School of Marketing & Media | Asia Pacific University (APU)

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School of Marketing & Media

Cultural Learning Experience

“A people without the knowledge of their past history, origin and culture is like a tree without roots.” - Marcus Garvey

As part of their experiential learning process to learn and understand about the importance of cultural preservation, the Diploma and Degree students from School of Marketing and Media visited the 10th Anniversary Celebration of the CIMB Foundation, that showcased the Mah Meri aborigines from the Mah Meri Cultural Village, Pulau Carey. As part of the event, they also contributed to the effort of completing the 8,888 pieces of Nipah Leave origamis - Bunga moyang, displayed on a Mah Meri Busut. This has set a new record in the Malaysian Book of Records, for the most number of Nipah Leaves origamis produced within the event.

  

Mah Mehri is a sub group of the Senoi people (aborigines)  who live along the coast of Selangor. The Mah Meri are renowned for their masterful woodcarving and expressive masks worn during dance rituals to represent ancestral spirits. Being extremely skilled in woodcarvings, their carvings also gained recognition from the UNESCO.  It was an eye opener for our students as they also had the opportunity to watch the traditional dance performed by the Mah Meri people.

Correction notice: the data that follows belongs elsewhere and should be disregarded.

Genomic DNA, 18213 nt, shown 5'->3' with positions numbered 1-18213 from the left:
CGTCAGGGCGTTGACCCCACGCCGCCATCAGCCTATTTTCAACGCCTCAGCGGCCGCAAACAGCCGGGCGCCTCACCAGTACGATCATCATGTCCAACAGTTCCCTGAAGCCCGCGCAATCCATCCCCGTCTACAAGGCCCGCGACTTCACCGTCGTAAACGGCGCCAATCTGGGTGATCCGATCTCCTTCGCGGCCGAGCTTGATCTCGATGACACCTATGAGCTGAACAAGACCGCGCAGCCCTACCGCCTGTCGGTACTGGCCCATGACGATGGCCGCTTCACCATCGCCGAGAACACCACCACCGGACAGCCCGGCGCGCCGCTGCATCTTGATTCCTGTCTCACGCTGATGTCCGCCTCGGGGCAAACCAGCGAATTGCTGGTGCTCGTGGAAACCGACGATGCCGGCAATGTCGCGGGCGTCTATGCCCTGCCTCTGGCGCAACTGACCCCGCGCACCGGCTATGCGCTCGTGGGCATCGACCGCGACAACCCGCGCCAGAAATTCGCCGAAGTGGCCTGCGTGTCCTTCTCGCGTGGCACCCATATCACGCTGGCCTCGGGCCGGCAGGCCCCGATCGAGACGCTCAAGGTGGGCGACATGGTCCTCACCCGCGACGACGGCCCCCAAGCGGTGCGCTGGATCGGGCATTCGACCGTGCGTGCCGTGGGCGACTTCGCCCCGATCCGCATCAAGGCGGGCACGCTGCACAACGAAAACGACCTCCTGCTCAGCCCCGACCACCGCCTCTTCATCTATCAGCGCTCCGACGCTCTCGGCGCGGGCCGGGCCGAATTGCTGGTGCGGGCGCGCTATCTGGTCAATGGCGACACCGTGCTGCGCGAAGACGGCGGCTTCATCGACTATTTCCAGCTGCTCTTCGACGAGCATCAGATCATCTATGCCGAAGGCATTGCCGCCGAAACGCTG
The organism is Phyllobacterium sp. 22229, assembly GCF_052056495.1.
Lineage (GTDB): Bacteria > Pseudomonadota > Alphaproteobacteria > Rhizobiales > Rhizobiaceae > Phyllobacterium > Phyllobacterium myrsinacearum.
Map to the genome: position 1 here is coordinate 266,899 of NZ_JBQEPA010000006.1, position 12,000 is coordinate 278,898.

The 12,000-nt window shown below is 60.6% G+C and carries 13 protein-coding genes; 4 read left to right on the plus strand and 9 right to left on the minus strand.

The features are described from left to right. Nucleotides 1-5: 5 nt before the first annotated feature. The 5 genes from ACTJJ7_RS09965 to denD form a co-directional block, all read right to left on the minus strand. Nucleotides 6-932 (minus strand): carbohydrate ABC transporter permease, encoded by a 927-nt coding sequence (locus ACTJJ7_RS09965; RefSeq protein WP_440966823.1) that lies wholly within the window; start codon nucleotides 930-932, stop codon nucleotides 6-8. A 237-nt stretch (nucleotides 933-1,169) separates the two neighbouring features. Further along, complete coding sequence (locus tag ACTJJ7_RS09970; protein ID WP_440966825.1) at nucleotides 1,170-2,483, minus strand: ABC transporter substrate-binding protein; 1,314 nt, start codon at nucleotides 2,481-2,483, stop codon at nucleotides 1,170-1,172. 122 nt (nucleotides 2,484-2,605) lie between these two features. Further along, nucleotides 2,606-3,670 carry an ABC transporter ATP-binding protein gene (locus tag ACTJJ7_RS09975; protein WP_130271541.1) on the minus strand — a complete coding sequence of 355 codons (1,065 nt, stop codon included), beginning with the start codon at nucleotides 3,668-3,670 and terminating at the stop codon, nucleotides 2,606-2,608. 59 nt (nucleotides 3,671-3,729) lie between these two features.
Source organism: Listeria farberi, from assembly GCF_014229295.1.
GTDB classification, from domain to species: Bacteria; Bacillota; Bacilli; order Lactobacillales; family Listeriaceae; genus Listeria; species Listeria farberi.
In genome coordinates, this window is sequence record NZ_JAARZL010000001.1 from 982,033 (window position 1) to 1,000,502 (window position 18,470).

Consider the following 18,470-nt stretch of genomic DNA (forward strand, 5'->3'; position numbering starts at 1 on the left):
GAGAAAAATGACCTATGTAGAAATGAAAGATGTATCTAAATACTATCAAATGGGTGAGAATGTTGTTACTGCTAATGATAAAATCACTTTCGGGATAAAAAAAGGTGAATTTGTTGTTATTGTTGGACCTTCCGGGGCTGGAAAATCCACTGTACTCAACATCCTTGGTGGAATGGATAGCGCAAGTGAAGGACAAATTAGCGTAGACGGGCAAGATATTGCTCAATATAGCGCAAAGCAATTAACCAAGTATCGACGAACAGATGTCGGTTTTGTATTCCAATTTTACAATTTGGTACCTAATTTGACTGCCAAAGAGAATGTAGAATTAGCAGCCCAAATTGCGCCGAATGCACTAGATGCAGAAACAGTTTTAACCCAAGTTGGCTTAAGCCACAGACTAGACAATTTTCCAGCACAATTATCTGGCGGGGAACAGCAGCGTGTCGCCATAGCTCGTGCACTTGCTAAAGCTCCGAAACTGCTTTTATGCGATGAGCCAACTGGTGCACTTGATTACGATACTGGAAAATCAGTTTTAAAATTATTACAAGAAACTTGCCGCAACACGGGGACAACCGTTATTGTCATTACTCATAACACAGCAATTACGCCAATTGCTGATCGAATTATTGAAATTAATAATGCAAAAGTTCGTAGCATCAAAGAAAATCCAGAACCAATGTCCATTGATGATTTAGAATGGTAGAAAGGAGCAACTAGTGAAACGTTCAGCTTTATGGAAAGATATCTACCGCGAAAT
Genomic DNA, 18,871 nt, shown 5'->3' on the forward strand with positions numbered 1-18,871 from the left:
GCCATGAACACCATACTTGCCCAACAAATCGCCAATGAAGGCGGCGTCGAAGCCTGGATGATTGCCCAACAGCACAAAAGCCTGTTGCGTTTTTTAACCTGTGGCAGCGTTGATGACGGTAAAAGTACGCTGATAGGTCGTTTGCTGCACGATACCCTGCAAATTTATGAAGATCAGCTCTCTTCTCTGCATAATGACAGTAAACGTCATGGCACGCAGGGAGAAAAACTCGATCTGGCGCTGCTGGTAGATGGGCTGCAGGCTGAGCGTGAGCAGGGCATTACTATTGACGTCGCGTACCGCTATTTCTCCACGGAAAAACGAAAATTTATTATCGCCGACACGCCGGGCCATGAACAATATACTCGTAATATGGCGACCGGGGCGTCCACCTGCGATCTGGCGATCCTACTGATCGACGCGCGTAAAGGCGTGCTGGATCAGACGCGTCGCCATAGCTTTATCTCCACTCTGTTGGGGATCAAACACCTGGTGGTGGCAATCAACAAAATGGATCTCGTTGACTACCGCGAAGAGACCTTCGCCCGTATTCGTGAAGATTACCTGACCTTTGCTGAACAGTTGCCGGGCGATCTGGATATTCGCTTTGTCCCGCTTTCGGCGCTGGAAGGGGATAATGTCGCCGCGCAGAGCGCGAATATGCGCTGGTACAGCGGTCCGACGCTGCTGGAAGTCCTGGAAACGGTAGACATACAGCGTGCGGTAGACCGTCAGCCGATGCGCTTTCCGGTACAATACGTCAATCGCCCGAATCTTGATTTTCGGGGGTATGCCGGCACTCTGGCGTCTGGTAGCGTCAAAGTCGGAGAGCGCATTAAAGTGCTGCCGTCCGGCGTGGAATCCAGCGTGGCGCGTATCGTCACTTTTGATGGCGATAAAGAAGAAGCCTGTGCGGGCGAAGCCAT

Kudos to the School of Marketing and Media (SOMM) for offering such an unforgettable experience to our students; such experiences enhance students’ practical knowledge, in which they gain better understanding of a subject matter via participation and observation.

Embracing Nature

The best way to learn something is to experience it. In view of this, International Students & Tourism students from the APU School of Marketing & Media (SoMM) embarked on a field trip to Dark Caves and Royal Selangor, to discover nature, learn about geography and experience real-life tour centre management recently.
The students had a wonderful and enlightening experience, as they discovered something new; for instance, at Royal Selangor, they discovered the tin mining history and they were thrilled to know that Malaya was the largest producer of tin. Besides, the ecological significance of Dark Caves, that houses an ancient animal community of 100 million years old, including 200,000 bats of different species, amused the students and enhanced their awareness of nature preservation.
 

 

As the students walked through the magnificent cave formations – stalactite, stalagmite, flowstone, cave pearls, cave curtains, column and gour pools as well as witnessing the pewter making process, each of them returned with their own amazing story to tell. 
Field trips like this that enables students to experience and learn at the same time is one of the most effective way to enhance knowledge discovery and application. At the end of this trip, we sincerely hoped that the knowledge gained are able to lead to open mindsets and better general knowledge among our students.